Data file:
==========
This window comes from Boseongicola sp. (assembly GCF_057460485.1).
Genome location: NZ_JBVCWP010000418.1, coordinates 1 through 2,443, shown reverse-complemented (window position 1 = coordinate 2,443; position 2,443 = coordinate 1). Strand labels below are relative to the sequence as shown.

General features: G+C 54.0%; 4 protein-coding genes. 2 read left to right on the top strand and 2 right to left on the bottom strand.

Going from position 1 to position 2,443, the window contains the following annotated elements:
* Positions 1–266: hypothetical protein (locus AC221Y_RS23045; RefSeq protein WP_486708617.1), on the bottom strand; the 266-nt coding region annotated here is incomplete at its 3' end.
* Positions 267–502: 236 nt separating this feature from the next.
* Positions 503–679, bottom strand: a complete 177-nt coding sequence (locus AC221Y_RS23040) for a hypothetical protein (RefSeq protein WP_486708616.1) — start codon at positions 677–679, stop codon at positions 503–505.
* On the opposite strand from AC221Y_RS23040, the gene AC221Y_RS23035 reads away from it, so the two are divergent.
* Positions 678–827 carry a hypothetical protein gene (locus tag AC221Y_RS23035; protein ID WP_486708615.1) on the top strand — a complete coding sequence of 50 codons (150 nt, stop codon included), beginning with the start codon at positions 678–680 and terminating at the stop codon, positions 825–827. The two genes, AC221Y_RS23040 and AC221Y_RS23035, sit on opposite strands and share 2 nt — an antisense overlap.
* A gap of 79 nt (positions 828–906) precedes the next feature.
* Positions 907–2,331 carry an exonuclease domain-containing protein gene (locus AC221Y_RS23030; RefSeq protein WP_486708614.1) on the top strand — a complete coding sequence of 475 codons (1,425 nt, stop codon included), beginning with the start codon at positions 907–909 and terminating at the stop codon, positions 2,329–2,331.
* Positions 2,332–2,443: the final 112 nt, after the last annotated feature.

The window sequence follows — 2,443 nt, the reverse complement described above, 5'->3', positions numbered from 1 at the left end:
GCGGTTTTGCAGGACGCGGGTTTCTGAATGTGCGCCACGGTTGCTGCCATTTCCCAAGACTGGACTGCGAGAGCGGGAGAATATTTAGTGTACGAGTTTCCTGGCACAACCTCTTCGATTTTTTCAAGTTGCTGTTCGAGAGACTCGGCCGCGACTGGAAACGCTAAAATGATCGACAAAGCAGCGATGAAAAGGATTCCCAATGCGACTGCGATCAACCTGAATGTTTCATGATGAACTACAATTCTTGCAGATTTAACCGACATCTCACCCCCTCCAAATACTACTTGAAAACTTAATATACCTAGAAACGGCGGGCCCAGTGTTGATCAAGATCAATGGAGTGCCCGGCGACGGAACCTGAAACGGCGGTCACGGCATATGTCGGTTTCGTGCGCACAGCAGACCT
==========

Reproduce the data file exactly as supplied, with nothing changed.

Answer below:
This window comes from Boseongicola sp. (assembly GCF_057460485.1).
Genome location: NZ_JBVCWP010000418.1, coordinates 1 through 2,443, shown reverse-complemented (window position 1 = coordinate 2,443; position 2,443 = coordinate 1). Strand labels below are relative to the sequence as shown.

General features: G+C 54.0%; 4 protein-coding genes. 2 read left to right on the top strand and 2 right to left on the bottom strand.

Going from position 1 to position 2,443, the window contains the following annotated elements:
* Positions 1–266: hypothetical protein (locus AC221Y_RS23045; RefSeq protein WP_486708617.1), on the bottom strand; the 266-nt coding region annotated here is incomplete at its 3' end.
* Positions 267–502: 236 nt separating this feature from the next.
* Positions 503–679, bottom strand: a complete 177-nt coding sequence (locus AC221Y_RS23040) for a hypothetical protein (RefSeq protein WP_486708616.1) — start codon at positions 677–679, stop codon at positions 503–505.
* On the opposite strand from AC221Y_RS23040, the gene AC221Y_RS23035 reads away from it, so the two are divergent.
* Positions 678–827 carry a hypothetical protein gene (locus tag AC221Y_RS23035; protein ID WP_486708615.1) on the top strand — a complete coding sequence of 50 codons (150 nt, stop codon included), beginning with the start codon at positions 678–680 and terminating at the stop codon, positions 825–827. The two genes, AC221Y_RS23040 and AC221Y_RS23035, sit on opposite strands and share 2 nt — an antisense overlap.
* A gap of 79 nt (positions 828–906) precedes the next feature.
* Positions 907–2,331 carry an exonuclease domain-containing protein gene (locus AC221Y_RS23030; RefSeq protein WP_486708614.1) on the top strand — a complete coding sequence of 475 codons (1,425 nt, stop codon included), beginning with the start codon at positions 907–909 and terminating at the stop codon, positions 2,329–2,331.
* Positions 2,332–2,443: the final 112 nt, after the last annotated feature.

The window sequence follows — 2,443 nt, the reverse complement described above, 5'->3', positions numbered from 1 at the left end:
GCGGTTTTGCAGGACGCGGGTTTCTGAATGTGCGCCACGGTTGCTGCCATTTCCCAAGACTGGACTGCGAGAGCGGGAGAATATTTAGTGTACGAGTTTCCTGGCACAACCTCTTCGATTTTTTCAAGTTGCTGTTCGAGAGACTCGGCCGCGACTGGAAACGCTAAAATGATCGACAAAGCAGCGATGAAAAGGATTCCCAATGCGACTGCGATCAACCTGAATGTTTCATGATGAACTACAATTCTTGCAGATTTAACCGACATCTCACCCCCTCCAAATACTACTTGAAAACTTAATATACCTAGAAACGGCGGGCCCAGTGTTGATCAAGATCAATGGAGTGCCCGGCGACGGAACCTGAAACGGCGGTCACGGCATATGTCGGTTTCGTGCGCACAGCAGACCT